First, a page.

Review: Manzanita MK3 BMS, Part 6- Component Matrix

Here you go, a quick matrix of the pieces and parts:

Manzanita MK3 BMS and System
Component Enabling Features Components Required/Enabled Benefits Price
BMS Board Real-time voltage monitoring Standalone, or with any or all: SOC Head, RDB, DTB, Software Full function BMS core $220/8 cell
Real-time cell temperature monitoring
Alarm displays
Real-time heatsink monitoring
Connectivity to readout/programming interfaces
Real-time cell balancing
SOC Head Battery pack SOC data Standalone, or with BMS, RDB, Software Pack data, full PC interface allowing data logging $450
Connectivity to PC
Data logging with PC
Rudman Display Bus (RDB) Cell-level SOC display BMS required for basic function, or add-on to SOC On-dash readout, ehnanced warnings, programming capabilities $300
SOC readout for pack (w/SOC Head)
Session history
One-glance, one-screen of up to 99 cells
Total cell readout- 254 cells
BMS programming
Dongle Terminator Box Allows PC (USB) interface BMS, SOC Head required PC connectivity $120
MK3 RegScanner Software Complete programming/monitoring of cell/pack performance and condition. WIN PC and SOC Head or RDB Enables cell/pack logging history, enhanced programming and reporting Free D/L

So OK, here’s how that goes together.  Say you want to run a pack of Headways, oh, at around 72V with around 30aH.  That would go together with a basic array of 24 of the 16aH cells in parallel (gets you to what, 76.8V nominal?) and two of those in series, to get to 32aH.

We’d start by building an 8-cell BMS.  I want everything…  I want the RDB for my dash, I want the full board, I want to program the thing with my PC, so I need one of each.  I plug it all together, and I get a full-feature BMS for my 8 cells.  Now, I want to add more cells.  From there, I just add more boards.  All the other components can handle up to what was it?  254 cells?  So…  I pick up 5 more boards, tie them down, connect them to the cells, and daisy-chain the RJ connections.  I can see the bar graphs for each of the 48 cells on one screen of the display on my graph. One board, one SOC Head, one display, one dongle, and 6 boards and I’m in business.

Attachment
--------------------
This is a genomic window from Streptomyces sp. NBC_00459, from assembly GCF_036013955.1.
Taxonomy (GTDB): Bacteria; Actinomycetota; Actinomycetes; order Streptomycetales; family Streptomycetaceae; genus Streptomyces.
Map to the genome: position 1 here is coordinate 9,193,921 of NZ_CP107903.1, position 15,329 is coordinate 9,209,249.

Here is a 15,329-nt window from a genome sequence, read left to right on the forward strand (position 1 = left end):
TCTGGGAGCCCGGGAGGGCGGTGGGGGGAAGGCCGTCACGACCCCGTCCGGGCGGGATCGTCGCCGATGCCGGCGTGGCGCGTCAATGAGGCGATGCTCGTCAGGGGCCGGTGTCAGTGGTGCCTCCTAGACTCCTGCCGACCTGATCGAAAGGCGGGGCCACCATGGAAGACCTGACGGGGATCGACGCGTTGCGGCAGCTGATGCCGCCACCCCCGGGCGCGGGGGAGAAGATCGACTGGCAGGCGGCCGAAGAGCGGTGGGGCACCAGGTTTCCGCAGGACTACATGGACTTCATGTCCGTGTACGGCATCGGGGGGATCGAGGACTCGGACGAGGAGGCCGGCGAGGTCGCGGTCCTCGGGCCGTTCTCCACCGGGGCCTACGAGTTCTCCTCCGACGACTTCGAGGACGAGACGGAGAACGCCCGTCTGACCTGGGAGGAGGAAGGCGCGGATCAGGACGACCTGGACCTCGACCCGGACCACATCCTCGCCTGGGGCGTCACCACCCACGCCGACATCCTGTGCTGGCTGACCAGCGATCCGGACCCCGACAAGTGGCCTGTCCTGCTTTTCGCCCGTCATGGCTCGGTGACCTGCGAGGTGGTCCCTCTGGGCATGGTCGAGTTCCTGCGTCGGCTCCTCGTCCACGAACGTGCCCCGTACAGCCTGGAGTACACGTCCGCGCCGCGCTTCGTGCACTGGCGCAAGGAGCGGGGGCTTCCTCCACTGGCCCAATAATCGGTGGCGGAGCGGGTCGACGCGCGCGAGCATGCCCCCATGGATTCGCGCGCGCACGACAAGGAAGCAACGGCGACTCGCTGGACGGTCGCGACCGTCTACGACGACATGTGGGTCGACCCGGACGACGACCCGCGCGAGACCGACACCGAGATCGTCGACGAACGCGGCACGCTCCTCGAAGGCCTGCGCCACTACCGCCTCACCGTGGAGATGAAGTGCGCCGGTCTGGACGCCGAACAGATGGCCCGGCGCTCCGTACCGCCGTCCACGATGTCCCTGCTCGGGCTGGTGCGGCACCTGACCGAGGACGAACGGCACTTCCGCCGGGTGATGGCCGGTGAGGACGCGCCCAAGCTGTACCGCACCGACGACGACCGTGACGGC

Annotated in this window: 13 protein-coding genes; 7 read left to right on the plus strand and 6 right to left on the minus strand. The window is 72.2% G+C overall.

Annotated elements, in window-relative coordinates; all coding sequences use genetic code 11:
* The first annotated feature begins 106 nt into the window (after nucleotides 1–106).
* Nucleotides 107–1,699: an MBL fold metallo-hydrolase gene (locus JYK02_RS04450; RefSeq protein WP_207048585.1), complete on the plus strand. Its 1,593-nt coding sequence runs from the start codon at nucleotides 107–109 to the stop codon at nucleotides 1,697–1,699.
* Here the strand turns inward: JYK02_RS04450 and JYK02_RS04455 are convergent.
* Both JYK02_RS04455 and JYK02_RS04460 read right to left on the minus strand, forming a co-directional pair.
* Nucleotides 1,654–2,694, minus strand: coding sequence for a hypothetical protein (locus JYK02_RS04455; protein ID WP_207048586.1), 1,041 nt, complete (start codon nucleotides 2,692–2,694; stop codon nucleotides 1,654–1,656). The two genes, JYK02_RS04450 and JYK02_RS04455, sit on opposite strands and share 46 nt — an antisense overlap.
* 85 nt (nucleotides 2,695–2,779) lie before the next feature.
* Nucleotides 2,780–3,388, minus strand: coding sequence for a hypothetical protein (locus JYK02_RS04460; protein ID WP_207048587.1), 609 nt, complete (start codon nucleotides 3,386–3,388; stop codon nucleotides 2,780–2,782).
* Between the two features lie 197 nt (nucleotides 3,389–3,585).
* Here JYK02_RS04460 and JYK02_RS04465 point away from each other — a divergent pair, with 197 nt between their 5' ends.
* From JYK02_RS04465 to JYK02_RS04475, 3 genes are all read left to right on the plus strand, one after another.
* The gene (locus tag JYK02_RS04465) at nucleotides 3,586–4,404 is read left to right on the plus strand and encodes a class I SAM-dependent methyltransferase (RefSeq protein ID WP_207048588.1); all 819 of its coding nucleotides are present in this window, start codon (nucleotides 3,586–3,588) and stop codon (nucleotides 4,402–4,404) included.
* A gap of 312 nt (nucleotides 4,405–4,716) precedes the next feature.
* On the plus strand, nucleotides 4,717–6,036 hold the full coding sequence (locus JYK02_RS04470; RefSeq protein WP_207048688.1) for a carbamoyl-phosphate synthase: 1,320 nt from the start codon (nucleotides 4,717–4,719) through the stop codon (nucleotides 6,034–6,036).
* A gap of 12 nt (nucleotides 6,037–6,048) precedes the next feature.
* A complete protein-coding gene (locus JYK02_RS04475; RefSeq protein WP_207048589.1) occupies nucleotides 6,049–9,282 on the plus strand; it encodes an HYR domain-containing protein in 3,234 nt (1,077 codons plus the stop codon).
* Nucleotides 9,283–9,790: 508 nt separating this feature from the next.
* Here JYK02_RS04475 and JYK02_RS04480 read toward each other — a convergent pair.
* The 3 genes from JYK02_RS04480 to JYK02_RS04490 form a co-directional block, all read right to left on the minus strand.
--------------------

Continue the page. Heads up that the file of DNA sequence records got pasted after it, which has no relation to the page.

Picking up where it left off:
Let’s say I’m on a bit of a budget and don’t want to go whole hog on it.  I want my cells balanced, so I get the BMS, and I want a dash display, so I get the RDB.  Again, one display, 6 BMS boards, and I’m good.  At any time later on, if I decide I want to add features, (and my wife decides I’ve been a Good Boy), I go pick up additional components and plug them in.

Read more:
Review: Manzanita MK3 BMS, Part 1
Manzanita MK3 BMS, Part 2- Intro and Documentation
Manzanita MK3 BMS, Part 3- The Display
Manzanita MK3 BMS, Part 4- The Board
Manzanita MK3 BMS, Part 5- the SOC Head
Manzanita MK3 BMS, Part 6- Component Matrix
Manzanita MK3 BMS- Conclusions

Manzanita Micro site here.



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